Protesters took to Cornmarket this Saturday, with various groups demonstrating against the Bedroom Tax. The gathering was fairly small, amounting to only about 20 people.
However, the demonstration still made an impression on passing shoppers. The protesters gathered around a double bed displaying the faces of Prime Minister David Cameron, Chancellor of the Exchequer George Osborne, and Secretary of State for Work and Pensions Iain Duncan Smith tucked under a pink and white spotted duvet.
As well as brandishing a large banner reading ‘Axe the Bedroom Tax: Say No to Evictions’, protesters held placards, and offered spares to passers-by.
Although most placards were moderate in tone, some bore images of the mutilated face of Cameron, with the message ‘The Greatest Cut of All’.
The ‘bedroom tax’ came into effect in April, affecting over half a million households. The government estimates that savings to the taxpayer will amount to £505m in 2012-13, and £540m in the year after.
The new rules will affect housing benefit, usually amounting to between £50 and £100 a week, paid to poorer tenants. Families judged to have too much living space by their councils will receive a reduced payment.
Couples will be expected to share a bedroom, and children must share up to the age of ten, regardless of gender. If of the same gender, children must share a room until aged 16.
For families with a student staying away from home, there will be no penalty, provided the student sleeps at home for at least two weeks in a year. However, when the universal credit scheme is introduced this autumn, he or she will need to be at home for a minimum of six months to avoid a benefit cut.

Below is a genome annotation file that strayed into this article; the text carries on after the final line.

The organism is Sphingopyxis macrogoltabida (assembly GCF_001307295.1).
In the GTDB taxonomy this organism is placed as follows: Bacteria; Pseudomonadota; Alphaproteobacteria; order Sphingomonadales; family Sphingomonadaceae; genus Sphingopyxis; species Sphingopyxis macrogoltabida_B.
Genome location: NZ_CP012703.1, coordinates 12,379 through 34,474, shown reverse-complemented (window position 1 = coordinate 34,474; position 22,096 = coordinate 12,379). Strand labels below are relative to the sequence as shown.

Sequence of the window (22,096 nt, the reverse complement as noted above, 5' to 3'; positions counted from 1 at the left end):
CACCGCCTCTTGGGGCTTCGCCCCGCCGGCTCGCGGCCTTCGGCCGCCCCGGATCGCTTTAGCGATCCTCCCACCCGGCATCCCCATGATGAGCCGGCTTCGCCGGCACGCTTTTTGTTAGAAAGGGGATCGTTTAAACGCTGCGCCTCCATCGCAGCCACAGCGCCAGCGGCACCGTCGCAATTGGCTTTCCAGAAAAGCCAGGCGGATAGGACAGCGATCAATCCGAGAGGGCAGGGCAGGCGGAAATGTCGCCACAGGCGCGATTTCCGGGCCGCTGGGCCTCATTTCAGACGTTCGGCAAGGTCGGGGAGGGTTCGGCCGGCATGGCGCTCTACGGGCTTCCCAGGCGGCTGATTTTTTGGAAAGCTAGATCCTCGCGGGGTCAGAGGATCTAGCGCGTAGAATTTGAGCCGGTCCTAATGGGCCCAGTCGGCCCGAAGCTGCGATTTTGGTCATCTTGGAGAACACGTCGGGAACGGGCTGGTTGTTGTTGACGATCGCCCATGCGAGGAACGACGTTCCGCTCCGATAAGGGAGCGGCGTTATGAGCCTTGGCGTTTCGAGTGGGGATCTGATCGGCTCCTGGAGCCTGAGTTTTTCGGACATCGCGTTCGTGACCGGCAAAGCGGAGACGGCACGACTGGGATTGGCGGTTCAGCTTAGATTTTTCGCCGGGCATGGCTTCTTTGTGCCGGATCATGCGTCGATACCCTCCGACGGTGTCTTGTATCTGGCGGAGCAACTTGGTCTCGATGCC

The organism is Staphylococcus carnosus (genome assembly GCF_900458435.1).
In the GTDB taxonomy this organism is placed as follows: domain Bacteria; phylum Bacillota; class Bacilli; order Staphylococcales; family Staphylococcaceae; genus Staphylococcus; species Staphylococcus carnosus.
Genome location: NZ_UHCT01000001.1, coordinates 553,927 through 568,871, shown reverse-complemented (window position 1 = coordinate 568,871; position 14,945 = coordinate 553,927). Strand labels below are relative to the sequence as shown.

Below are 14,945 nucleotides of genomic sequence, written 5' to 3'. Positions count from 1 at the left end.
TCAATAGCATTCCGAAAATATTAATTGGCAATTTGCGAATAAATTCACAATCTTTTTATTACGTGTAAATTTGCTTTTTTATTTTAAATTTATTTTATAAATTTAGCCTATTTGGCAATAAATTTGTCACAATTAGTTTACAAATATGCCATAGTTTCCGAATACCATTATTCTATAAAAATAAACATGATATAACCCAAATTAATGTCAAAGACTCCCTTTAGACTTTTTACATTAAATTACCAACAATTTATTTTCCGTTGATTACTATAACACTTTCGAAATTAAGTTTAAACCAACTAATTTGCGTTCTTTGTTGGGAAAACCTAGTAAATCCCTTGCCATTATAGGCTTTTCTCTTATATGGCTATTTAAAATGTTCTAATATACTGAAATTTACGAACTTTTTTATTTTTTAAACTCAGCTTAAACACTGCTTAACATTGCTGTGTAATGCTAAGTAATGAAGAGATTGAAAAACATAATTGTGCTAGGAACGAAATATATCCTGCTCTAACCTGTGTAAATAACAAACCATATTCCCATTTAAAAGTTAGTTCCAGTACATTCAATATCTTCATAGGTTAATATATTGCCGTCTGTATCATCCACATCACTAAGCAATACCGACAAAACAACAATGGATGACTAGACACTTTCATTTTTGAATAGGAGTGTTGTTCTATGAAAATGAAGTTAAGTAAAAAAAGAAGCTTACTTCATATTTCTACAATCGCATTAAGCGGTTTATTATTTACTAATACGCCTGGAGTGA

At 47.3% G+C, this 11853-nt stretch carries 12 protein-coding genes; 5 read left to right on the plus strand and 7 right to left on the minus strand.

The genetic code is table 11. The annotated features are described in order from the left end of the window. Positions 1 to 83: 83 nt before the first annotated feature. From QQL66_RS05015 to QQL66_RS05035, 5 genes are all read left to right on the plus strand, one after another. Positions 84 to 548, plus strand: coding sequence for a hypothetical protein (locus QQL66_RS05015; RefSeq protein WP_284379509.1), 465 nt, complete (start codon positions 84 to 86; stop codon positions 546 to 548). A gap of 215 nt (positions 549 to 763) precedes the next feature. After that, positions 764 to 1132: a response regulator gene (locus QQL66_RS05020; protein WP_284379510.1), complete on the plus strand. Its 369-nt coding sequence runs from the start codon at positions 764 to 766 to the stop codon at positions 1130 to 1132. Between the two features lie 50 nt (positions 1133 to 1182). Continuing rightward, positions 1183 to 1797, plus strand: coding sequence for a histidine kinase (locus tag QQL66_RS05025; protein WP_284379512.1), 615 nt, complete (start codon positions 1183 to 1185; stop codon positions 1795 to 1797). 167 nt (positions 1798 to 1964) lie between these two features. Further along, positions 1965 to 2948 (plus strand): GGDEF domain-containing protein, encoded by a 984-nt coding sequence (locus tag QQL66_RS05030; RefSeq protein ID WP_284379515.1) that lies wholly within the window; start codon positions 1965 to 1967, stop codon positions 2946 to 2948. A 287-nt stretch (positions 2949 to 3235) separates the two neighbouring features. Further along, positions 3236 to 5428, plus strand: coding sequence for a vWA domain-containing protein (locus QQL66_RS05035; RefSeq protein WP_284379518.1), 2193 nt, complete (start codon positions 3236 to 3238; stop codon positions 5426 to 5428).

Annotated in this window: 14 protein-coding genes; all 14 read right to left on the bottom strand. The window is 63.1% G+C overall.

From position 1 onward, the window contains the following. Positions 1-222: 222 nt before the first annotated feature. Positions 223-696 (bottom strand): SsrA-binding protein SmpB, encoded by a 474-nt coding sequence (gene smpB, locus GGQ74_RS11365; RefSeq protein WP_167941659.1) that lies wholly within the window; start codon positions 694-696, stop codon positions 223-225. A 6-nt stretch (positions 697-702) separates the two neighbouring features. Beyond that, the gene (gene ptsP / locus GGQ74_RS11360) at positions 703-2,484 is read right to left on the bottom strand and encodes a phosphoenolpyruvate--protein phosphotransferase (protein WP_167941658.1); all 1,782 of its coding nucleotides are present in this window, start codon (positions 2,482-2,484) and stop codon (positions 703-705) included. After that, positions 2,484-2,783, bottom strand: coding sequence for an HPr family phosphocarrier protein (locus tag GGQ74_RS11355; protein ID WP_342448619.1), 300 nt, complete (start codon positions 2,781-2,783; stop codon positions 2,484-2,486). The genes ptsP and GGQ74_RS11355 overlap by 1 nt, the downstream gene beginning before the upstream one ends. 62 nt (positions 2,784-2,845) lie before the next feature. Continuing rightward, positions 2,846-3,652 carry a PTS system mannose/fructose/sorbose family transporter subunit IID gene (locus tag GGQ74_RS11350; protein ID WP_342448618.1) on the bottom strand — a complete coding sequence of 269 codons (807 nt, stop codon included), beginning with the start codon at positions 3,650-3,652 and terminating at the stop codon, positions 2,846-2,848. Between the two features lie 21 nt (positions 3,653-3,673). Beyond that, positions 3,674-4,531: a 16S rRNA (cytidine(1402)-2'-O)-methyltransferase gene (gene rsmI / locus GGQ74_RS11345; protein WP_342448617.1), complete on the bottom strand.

In the event of bereavement, families will be given one year to rearrange their housing.
However, critics have said that the new rules disproportionately affect the vulnerable, particularly the disabled, and will cut the budgets of the poorest in society.
Most protesters hoped their efforts would put pressure on Oxford City Council to interpret the rules in a lenient manner.
Some cited the example of Leeds Council, who have reclassified extra bedrooms as studies or ‘non-specific rooms’, to avoid enforcing the measures.
The group was composed mostly of ordinary Oxford residents, as well as students from Ruskin College and Brookes. Additionally, there was a significant Marxist presence at the demonstration, with pamphlets from the Socialist Worker being distributed, as well as leaflets from local group Ox4Democracy.
The group was unusually depleted, protest organisers claimed, because some members of the group had been diverted to protest against an unrelated English Defence League wreath laying at a nearby war memorial, which coincided with the event.
Stephen, a local resident who attended the protest, commented: “The most vulnerable people in the country, who are already on the breadline, are being taxed further, and two thirds of the people are affected are disabled. Basically, the government is setting up this whole divisive strategy, trying to get people off benefits when they can’t possibly work, and we’re trying to pressure the council to do something about it.”
Adam Ramsford, a local resident involved in the protest, said: “The idea that the solution to the housing crisis, the solution to the banking crisis, is to cut benefits for some of the poorest people in the country is absurd.The idea that you can shift blame and responsibility for a set of very complex problems, in turn caused by a system successful in making a select group of people very rich, is awful.”
Whilst Oxford City Council voted in April to condemn the bedroom tax, as well as approving a set of measures to mitigate the practical effect of the new legislation, it is not yet clear to residents to what extent they will be affected by the changes.